Daily Archives: November 19, 2013

The Show


The Show by John A. Heldt

Reviewed by Julia Flowers writing as A. T. Weaver

“Seattle, 1941. Grace Vandenberg, 21, is having a bad day. Minutes after Pearl Harbor is attacked, she learns that her boyfriend is a time traveler from 2000 who has abandoned her for a future he insists they cannot share. Determined to save their love, she follows him into the new century. But just when happiness is within her grasp, she accidentally enters a second time portal and exits in 1918. Distraught and heartbroken, Grace starts a new life in the age of Woodrow Wilson, silent movies, and the Spanish flu. She meets her parents as young, single adults and befriends a handsome, wounded Army captain just back from the war. In THE SHOW, the sequel to THE MINE, Grace finds love and friendship in the ashes of tragedy as she endures the trial of her life.”

* * *

This is the third of John Heldt’s Northwest Passage series and the third I’ve read.

I have to say it took me a while to get into this one. The first part of the book is dedicated to Grace and Joel’s life in the 21st century. It isn’t until Grace goes back that the story finally piqued my interest.

When Grace again finds herself in another time, you feel her anguish at the thought of never seeing her husband or twin daughters again.

The author has again broken (or maybe bent) one of the common ‘rules’ of time travel. That of ‘don’t alter history’ when Grace meddles in the lives of her parents. Any other author would see this as a change that could lead to Grace not being born.

However, this tends to fit with Richard Bach’s theory of multiple time lines that run parallel to each other and people who exist on more than one plane.

Mr. Heldt’s research into the time period of which he writes shows in the details of his writing. His descriptions of the clothing, furniture, atmosphere and mannerisms of the time cannot be faulted.

I’m looking forward to the fourth book of the series and any more to come.


There was one point when writing Acceptance that I was crying so hard I could hardly see to type. It happened again this morning while working on See You In The Morning:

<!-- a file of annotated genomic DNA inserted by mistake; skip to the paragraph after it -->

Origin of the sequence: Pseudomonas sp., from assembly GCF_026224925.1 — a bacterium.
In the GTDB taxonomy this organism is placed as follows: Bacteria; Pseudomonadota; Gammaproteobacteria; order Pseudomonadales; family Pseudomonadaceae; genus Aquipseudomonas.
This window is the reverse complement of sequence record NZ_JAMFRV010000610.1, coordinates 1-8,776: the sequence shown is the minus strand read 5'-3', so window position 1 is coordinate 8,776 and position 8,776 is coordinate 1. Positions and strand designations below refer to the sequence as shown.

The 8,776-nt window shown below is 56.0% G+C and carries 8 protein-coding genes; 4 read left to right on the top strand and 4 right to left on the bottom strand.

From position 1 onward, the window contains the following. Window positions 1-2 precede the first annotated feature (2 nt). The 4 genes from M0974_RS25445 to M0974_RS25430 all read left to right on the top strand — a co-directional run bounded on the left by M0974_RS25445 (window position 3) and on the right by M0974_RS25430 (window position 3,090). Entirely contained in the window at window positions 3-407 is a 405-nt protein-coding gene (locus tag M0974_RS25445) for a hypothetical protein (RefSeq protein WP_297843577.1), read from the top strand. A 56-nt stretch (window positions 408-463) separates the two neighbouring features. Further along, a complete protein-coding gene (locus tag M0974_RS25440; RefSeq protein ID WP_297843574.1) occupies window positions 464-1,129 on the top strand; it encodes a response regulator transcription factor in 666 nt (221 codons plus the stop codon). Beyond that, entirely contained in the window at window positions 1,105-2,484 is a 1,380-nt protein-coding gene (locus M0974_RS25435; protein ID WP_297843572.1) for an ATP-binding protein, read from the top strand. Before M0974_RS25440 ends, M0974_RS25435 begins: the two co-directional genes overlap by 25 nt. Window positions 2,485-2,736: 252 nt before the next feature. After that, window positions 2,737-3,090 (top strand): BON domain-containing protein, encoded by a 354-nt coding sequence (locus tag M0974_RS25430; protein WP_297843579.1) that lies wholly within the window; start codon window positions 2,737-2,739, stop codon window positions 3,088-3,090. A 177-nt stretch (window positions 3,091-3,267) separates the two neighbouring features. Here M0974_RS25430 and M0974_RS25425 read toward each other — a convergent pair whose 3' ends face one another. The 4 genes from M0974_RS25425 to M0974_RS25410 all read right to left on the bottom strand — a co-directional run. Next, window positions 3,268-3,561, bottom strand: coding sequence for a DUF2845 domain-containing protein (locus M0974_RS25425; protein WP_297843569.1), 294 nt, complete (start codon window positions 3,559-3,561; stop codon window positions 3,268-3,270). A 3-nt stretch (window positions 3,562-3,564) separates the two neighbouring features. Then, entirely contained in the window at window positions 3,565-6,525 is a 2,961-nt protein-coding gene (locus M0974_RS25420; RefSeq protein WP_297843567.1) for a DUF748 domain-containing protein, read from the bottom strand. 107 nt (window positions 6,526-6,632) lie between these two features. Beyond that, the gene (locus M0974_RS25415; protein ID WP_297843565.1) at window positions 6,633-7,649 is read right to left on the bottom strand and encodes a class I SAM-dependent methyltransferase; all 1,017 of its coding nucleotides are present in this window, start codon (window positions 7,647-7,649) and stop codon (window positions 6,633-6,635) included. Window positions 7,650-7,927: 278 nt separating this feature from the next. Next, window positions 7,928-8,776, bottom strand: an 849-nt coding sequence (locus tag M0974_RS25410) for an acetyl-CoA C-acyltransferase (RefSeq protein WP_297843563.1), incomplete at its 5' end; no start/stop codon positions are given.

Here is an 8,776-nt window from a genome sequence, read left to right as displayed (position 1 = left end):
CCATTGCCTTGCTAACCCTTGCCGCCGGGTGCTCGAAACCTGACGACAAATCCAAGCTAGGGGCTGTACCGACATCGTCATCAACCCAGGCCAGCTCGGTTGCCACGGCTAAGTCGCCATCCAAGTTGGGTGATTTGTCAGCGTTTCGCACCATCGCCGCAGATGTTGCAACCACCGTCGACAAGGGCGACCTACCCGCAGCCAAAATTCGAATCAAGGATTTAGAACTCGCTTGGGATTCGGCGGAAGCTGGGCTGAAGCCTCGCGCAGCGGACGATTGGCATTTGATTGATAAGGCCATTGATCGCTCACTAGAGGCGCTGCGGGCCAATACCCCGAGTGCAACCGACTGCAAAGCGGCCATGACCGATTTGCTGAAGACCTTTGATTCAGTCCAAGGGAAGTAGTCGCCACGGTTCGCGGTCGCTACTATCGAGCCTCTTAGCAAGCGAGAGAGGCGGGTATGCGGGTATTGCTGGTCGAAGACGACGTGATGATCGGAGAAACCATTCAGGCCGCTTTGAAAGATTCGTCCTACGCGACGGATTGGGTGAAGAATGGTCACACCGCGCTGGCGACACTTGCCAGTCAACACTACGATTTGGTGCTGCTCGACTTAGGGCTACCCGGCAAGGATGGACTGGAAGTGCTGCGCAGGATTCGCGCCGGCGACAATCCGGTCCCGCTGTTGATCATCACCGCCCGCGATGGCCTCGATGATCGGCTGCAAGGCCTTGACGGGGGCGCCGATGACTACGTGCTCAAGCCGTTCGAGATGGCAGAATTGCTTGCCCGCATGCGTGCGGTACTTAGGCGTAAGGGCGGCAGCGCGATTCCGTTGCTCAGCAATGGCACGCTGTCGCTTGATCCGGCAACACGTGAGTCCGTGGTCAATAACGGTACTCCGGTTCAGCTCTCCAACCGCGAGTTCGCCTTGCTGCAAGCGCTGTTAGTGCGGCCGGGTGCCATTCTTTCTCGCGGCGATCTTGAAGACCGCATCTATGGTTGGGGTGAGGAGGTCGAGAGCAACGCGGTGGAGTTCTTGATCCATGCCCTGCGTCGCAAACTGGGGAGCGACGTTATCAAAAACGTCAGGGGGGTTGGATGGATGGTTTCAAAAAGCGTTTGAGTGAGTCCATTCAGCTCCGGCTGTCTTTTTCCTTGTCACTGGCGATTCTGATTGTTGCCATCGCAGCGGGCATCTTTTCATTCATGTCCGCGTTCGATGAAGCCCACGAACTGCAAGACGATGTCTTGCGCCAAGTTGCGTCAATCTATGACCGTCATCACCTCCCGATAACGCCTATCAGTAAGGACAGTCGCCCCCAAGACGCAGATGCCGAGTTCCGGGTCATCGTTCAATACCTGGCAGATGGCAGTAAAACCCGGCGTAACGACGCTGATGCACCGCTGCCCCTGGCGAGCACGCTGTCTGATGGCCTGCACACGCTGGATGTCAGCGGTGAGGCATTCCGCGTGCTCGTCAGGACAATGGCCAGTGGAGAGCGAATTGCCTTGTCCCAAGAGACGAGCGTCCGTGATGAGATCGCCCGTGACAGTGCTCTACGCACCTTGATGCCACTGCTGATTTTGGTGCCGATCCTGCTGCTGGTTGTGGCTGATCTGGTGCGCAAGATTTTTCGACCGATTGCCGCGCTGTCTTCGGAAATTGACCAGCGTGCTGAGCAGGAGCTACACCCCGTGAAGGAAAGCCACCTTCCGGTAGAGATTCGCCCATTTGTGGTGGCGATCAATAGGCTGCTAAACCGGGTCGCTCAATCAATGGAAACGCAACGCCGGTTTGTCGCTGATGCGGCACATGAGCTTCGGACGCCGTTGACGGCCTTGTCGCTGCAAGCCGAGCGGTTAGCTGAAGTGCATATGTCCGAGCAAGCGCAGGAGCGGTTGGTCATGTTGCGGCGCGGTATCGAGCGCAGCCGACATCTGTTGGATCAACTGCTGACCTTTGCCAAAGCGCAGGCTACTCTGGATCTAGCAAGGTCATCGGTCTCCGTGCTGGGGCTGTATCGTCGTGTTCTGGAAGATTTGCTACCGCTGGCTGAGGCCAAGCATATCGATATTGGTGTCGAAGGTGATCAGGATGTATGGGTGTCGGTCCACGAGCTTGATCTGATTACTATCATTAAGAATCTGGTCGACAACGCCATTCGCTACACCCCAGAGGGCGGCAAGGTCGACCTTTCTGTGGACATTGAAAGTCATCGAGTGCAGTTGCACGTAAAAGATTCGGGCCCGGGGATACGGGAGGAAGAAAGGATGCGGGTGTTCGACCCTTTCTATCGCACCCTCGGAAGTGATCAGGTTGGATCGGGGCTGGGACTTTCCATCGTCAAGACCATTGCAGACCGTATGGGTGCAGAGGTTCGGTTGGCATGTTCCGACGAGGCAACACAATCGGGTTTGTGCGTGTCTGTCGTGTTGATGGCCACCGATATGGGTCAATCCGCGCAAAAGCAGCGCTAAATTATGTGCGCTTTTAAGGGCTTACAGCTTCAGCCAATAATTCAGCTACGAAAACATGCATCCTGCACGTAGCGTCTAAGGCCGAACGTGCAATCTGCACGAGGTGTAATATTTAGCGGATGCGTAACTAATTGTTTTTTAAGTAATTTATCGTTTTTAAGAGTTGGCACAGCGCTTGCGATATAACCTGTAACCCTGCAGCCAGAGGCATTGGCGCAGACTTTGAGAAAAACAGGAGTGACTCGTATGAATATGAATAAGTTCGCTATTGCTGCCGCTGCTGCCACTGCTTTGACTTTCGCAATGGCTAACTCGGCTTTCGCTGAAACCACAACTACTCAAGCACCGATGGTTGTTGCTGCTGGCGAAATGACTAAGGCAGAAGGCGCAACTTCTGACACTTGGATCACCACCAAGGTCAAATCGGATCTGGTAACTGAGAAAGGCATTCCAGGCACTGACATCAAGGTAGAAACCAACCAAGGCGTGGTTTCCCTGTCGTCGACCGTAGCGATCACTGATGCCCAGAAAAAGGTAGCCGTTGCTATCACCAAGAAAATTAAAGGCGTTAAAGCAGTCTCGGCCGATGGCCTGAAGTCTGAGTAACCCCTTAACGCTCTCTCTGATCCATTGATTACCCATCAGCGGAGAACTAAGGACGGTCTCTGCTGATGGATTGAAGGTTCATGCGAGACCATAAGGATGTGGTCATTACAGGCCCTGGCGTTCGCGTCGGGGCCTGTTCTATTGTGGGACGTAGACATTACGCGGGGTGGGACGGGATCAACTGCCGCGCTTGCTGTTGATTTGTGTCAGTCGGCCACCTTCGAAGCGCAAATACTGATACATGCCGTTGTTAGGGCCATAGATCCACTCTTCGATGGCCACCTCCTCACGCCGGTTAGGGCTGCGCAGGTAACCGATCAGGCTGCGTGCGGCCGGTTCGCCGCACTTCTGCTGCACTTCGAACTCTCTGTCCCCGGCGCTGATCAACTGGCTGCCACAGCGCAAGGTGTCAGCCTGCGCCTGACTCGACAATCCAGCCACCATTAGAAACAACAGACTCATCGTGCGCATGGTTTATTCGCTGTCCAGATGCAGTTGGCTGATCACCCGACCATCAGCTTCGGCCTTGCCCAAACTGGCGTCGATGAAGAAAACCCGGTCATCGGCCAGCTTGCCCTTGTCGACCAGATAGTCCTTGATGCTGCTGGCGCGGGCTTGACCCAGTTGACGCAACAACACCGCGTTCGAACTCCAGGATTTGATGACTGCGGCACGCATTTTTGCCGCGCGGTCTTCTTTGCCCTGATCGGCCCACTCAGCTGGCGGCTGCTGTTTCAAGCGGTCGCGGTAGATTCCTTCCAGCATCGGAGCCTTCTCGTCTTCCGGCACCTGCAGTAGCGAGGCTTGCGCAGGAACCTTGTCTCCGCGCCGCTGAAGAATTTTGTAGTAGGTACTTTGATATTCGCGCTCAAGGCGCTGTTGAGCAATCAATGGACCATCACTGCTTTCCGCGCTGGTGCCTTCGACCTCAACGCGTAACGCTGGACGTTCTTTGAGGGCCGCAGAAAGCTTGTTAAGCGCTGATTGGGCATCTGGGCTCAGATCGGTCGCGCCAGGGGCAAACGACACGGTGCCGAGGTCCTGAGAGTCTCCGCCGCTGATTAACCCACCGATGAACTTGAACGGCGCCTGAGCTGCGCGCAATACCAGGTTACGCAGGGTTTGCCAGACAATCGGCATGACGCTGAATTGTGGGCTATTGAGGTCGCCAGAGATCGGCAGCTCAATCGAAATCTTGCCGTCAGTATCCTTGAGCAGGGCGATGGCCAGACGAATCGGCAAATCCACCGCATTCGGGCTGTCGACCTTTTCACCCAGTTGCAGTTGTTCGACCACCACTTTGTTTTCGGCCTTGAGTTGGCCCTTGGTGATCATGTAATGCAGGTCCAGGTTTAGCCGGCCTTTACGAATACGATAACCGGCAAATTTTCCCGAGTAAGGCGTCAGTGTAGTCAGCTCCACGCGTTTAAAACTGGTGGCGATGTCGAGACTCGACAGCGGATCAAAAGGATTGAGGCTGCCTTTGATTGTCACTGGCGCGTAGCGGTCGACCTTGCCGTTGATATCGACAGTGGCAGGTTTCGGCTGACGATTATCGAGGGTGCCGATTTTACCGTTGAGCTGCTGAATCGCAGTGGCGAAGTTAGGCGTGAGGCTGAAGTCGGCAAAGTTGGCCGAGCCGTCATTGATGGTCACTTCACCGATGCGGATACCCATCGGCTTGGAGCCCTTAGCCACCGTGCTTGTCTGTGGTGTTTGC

Thanksgiving, 2048

Dave stood at the head of the table. “There’s something Dad and I want to discuss with all of you, especially you four kids. We’ve been talking since the celebration in June. We aren’t getting any younger. We’re both in our seventies now. Soon one of us is going to die…”

“Papa, don’t talk like that!” Chrissy interrupted him.

“Baby, remember when Grandpa Jerry died? I told you then ‘death is a part of life.’ We all come to that time, some of us sooner than others.”

“Are you and Dad okay?” Ben asked.

“There’s nothing wrong with either of us except that our bones creak a bit and we move a little slower. We both had physicals last month and everything’s fine,” Jake answered.

“So why bring it up now?” Mary asked.

“Because Dad and I want you to know our wishes. What we want to happen to us,” Dave said. “We’ve been talking and we want to be together. We’ve been together for over fifty years and don’t think it should end with our deaths,” Dave explained.

“So what do you want?” Ben asked.

Dave handed each of them an envelope. “Inside these envelopes are notarized statements. It isn’t our wills. Those are in the safe deposit box at the bank. Ben, you and Mary are authorized to get into that box since you are the two oldest.

“This envelope contains what we would like to have done with our bodies.”

Jake took over. “We want to be cremated. I know there was a time cremation was not as common as it is now. We have pre-paid plans that are also in the safe deposit box. Whichever one of us dies first, the other is to keep his ashes. When we’re both gone, one of you kids, or all four of you, is to take both of us to Point Bonita. There where we had our first kiss, where we got married, is where we want to be together.”

Tears cascaded down Mary and Chrissy’s cheeks and sobs wracked their bodies.

“Of course, you kids may not be able to get all the way down and back up. You may have to send one of the grandkids or great-grandkids,” Dave said with a smile. “Mary, Chrissy, save your tears for when we’re gone. Celebrate while we’re still here.”

Ben stood up and raised his glass. “A toast to our fathers. Two of the greatest men I know. They may not be famous, but they made a big difference in our lives.”